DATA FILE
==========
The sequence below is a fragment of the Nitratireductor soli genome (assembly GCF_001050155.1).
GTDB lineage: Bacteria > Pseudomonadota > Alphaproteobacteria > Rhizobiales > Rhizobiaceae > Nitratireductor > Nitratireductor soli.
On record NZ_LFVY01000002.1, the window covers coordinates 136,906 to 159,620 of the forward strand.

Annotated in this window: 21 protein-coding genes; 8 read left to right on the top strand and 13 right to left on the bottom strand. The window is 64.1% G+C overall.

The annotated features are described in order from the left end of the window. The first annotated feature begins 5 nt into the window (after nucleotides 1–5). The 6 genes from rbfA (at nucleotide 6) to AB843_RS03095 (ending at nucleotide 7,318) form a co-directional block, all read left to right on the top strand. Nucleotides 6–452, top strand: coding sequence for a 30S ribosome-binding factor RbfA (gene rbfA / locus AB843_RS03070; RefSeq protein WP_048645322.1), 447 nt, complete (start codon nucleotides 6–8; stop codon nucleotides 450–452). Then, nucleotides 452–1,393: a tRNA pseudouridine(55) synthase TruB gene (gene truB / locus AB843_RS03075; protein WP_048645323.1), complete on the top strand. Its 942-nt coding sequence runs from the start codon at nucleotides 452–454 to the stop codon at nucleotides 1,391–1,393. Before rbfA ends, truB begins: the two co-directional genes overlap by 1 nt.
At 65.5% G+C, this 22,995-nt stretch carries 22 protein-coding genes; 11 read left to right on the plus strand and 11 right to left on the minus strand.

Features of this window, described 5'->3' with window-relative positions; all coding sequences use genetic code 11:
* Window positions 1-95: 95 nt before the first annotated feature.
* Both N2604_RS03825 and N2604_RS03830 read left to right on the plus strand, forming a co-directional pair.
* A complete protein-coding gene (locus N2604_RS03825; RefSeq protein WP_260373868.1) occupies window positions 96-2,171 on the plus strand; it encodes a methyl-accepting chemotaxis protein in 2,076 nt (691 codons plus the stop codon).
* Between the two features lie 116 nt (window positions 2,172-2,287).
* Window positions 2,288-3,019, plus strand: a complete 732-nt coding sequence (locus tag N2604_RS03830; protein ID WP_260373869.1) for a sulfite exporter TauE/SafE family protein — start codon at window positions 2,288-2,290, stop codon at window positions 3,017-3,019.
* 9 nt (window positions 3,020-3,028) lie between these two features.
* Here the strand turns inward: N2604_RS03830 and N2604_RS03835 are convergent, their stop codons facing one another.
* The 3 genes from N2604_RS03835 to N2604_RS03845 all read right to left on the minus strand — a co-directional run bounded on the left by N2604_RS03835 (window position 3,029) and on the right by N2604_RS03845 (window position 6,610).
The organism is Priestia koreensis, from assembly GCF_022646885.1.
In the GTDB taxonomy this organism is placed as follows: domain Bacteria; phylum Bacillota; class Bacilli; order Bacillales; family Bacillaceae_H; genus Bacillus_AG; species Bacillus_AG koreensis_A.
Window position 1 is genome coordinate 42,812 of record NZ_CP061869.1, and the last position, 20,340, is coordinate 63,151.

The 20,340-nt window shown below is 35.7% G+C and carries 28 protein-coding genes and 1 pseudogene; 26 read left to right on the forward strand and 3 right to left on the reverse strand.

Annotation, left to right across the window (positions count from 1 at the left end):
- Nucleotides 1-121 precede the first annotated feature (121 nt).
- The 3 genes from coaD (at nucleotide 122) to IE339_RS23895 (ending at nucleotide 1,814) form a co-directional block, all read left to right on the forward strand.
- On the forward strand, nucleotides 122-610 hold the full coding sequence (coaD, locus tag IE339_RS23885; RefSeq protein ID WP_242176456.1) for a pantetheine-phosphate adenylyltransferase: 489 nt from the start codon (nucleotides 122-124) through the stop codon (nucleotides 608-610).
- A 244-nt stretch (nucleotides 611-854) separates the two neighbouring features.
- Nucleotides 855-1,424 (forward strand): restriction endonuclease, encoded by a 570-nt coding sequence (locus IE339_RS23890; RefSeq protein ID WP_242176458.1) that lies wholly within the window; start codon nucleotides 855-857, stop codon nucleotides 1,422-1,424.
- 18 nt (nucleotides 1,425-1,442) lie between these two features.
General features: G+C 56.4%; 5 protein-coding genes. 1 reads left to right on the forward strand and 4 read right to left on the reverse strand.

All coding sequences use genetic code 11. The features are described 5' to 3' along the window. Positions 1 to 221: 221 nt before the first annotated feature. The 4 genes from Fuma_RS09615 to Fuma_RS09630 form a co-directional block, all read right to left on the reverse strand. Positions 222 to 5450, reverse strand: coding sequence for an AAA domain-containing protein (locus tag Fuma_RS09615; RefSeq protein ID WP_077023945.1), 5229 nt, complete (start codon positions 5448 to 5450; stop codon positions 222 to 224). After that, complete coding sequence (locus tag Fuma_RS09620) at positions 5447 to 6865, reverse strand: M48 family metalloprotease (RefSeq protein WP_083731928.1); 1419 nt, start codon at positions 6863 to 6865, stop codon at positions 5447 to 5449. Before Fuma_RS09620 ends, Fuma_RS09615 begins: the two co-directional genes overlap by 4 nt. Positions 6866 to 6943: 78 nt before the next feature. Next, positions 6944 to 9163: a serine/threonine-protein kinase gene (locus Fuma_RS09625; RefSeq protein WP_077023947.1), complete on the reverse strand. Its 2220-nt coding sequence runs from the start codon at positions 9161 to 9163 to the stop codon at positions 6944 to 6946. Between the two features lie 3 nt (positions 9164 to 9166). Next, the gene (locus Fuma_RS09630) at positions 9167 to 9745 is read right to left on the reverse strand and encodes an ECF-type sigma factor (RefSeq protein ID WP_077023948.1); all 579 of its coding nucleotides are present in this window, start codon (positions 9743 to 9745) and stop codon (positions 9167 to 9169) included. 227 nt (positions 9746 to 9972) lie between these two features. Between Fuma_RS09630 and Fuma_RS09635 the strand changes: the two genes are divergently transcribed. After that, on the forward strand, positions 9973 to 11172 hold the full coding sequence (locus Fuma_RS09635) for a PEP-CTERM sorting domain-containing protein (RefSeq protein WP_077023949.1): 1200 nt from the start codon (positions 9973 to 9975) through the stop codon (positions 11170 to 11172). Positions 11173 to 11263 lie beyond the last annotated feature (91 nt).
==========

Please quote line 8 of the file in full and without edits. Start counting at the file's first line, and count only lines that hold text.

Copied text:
* Window positions 1-95: 95 nt before the first annotated feature.